Author Topic: What is your local SSPX chapel like?  (Read 3334 times)

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Offline Matthew

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What is your local SSPX chapel like?
« on: October 23, 2011, 05:16:50 PM »
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  • I'd like to make a point, and that point is this:

    Your experience of the SSPX (or any other trad group, incidentally) is going to be heavily colored by the surrounding people and local culture.

    For example, at my chapel people are very down-to earth, and even rich people dress in a quite casual and un-assuming manner. (A man who makes $30,000 a year drives a truck. A man who has $5 million to his name drives ... a brand new truck. An average Joe wears sandals to the store. A man who lives in a $800,000 home wears...sandals.)

    Men don't flaunt wealth or status in Texas, for whatever reason.

    Likewise, the demographics are going to be different. Anna1959 mentioned that her traditional chapel is populated by white folk almost exclusively. Our chapel, on the other hand, is at least 50% Hispanic. I'm speaking of the SSPX chapel in San Antonio.

    And, as we discussed, race/nationality/culture DO matter, as they shape everything from attitude toward money to attitude toward outsiders, dating, family priorities, education, careers, self-adornment, the world, recreation, opposing evil, you name it.

    The United States is a big place -- big enough for there to be several distinct cultures within its borders.
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    Offline Matthew

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    What is your local SSPX chapel like?
    « Reply #1 on: October 23, 2011, 05:22:01 PM »
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  • I've had one too many person describe the SSPX in conflicting terms. That's what inspired this thread.

    Fr. Doran complained about how many young 2nd-generation trads have no ambition when it comes to careers. So many of them just enjoy "huntin' and fishin'" and have no idea how they plan to make a living. That's what he said.

    He has been posted many places, including St. Mary's, KS and Post Falls, ID. So he must have something to go on. I seriously doubt he just made it up.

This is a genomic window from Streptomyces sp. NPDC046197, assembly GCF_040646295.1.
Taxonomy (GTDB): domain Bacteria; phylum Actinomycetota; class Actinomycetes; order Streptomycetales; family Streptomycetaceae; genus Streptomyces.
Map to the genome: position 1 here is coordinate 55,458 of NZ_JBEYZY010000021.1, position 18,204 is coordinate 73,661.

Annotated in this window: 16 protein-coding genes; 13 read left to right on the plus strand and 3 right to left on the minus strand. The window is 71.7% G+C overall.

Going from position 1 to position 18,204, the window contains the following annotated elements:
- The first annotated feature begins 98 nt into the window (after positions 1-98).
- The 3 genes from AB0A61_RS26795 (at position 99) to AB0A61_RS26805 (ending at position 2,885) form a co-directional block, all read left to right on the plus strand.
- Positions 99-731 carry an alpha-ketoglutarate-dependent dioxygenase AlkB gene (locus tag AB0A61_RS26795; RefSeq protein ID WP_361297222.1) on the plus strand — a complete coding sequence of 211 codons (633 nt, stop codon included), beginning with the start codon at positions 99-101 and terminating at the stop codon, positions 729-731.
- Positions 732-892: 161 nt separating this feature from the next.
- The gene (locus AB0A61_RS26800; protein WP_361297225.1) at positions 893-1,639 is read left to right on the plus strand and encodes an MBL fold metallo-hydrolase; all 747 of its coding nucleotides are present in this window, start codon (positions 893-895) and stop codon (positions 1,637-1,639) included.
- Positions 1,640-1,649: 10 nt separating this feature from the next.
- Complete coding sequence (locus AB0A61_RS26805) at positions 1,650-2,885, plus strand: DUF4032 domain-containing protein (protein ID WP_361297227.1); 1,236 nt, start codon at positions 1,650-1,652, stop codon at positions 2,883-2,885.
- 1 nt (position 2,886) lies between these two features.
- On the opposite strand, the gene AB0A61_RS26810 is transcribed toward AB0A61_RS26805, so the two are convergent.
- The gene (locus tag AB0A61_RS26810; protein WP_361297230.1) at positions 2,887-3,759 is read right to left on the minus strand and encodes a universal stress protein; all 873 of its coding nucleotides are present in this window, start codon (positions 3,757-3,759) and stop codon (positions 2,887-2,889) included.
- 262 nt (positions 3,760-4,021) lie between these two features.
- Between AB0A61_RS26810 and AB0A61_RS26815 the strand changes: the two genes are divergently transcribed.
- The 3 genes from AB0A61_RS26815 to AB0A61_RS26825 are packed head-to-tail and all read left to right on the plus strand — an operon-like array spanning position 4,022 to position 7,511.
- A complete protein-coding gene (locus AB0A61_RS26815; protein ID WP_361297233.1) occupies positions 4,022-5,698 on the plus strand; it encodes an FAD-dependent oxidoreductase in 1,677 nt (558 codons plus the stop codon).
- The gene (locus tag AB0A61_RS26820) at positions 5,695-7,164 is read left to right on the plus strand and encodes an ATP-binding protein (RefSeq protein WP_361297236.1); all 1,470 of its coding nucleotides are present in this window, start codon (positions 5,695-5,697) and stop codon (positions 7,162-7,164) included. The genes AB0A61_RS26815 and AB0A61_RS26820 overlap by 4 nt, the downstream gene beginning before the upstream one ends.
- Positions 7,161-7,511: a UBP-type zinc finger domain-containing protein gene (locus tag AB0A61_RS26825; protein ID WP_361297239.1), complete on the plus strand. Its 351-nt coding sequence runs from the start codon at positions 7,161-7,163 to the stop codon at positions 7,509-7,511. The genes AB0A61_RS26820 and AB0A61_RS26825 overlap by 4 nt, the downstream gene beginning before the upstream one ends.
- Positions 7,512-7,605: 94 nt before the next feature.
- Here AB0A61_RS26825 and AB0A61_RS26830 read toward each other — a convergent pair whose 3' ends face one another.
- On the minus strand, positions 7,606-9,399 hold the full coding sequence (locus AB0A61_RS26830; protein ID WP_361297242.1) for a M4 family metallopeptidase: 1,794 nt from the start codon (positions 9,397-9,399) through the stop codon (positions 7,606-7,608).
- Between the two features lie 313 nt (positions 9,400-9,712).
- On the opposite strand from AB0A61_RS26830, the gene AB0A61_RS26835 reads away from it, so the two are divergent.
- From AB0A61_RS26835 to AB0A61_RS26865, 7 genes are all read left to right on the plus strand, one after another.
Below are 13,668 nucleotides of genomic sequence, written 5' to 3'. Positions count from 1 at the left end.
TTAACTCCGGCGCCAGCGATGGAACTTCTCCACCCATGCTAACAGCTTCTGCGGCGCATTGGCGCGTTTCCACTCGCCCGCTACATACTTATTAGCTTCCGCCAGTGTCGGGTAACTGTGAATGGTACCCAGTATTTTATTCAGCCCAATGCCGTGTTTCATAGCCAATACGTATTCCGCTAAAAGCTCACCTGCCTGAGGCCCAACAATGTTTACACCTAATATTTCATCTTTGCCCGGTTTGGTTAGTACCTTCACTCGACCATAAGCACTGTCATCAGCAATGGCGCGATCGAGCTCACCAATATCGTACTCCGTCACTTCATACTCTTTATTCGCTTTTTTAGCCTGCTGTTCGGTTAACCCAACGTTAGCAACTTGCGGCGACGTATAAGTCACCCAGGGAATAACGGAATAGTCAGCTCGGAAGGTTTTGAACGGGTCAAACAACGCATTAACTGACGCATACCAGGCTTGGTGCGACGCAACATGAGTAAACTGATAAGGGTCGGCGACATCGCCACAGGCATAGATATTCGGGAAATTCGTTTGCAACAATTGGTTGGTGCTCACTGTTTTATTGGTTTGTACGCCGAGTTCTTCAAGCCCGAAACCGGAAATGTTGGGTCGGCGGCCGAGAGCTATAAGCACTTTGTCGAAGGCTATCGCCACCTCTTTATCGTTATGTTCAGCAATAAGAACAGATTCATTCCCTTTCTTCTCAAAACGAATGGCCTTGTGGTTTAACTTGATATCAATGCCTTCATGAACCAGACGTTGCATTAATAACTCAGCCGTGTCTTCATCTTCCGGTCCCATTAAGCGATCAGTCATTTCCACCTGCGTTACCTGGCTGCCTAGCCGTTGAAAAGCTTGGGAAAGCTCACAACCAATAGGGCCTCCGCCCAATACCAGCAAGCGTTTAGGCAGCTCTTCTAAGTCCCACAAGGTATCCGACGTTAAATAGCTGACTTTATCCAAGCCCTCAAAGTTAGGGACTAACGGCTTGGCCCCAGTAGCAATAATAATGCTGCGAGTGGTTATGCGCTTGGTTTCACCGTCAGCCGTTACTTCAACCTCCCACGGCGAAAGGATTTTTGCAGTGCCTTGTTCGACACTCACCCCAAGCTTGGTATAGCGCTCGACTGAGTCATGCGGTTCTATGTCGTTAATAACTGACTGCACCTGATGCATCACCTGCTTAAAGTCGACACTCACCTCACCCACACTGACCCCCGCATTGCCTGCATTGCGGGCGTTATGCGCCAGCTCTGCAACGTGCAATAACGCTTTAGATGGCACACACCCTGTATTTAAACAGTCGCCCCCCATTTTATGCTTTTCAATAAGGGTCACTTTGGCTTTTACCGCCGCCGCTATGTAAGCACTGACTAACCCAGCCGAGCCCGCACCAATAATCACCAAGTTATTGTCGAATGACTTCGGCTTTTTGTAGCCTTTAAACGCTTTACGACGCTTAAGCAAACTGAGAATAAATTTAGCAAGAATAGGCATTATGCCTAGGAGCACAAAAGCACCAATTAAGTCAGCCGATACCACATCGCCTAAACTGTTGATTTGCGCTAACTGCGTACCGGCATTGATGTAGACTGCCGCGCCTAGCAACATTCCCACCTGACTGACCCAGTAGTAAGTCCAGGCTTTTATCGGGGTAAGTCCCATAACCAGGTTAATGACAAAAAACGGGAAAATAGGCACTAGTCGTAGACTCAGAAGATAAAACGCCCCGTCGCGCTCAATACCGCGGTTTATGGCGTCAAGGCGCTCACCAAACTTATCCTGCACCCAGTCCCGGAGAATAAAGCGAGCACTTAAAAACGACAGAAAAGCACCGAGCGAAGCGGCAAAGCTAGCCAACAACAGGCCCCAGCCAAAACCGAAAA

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    Offline Anna1959

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    What is your local SSPX chapel like?
    « Reply #2 on: October 23, 2011, 05:41:55 PM »
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  • When I mentioned trad chapels being all white, I didn't mean only the SSPX, but also the diocesan TLMs, as well as the two sede chapels some distance from me. The only thing close to me are two diocesan TLMs, and although I don't go to them now, I did go a few times to see what they were like. 100% white. Ditto for the sede chapels that I went to once or twice when I got a ride. The SSPX chapel (an hr away by car) is 100% white except for one Filipino man.
    "If I am not in the state of grace, may the Lord put me in it. And if I am in the state of grace, may the Lord keep me in it".--St Jehanne D'Arc, during her trial.

    Offline Capistrano

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    What is your local SSPX chapel like?
    « Reply #3 on: October 23, 2011, 06:23:09 PM »
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  • Quote from: Anna1959
    When I mentioned trad chapels being all white, I didn't mean only the SSPX, but also the diocesan TLMs, as well as the two sede chapels some distance from me. The only thing close to me are two diocesan TLMs, and although I don't go to them now, I did go a few times to see what they were like. 100% white. Ditto for the sede chapels that I went to once or twice when I got a ride. The SSPX chapel (an hr away by car) is 100% white except for one Filipino man.


    Catholics were overwhelmingly European for over 1500 years. It makes sense that those in the "Traditionalist movement" would be mostly of European descent. Negro's and Indians were very hard to convert, as were Asians, and you rarely find any professing to be Catholic, with the exception of those from the Philippines, since it was conquered by Spain. Most Arabs are Mohammedan. Jews are Jews. And most Mestizo's (Mexicans, Puerto Ricans, South Americans, etc.) in the U.S. are not truly practicing, and most who do practice seem to be either charismatic zombies or just people who blindly attend their local N.O. mass, not delving into any sort of theology or even basic catechesis (and thus wouldn't be found, for the most part, in an SSPX or Sedevacantist chapel, or even a diocesan TLM).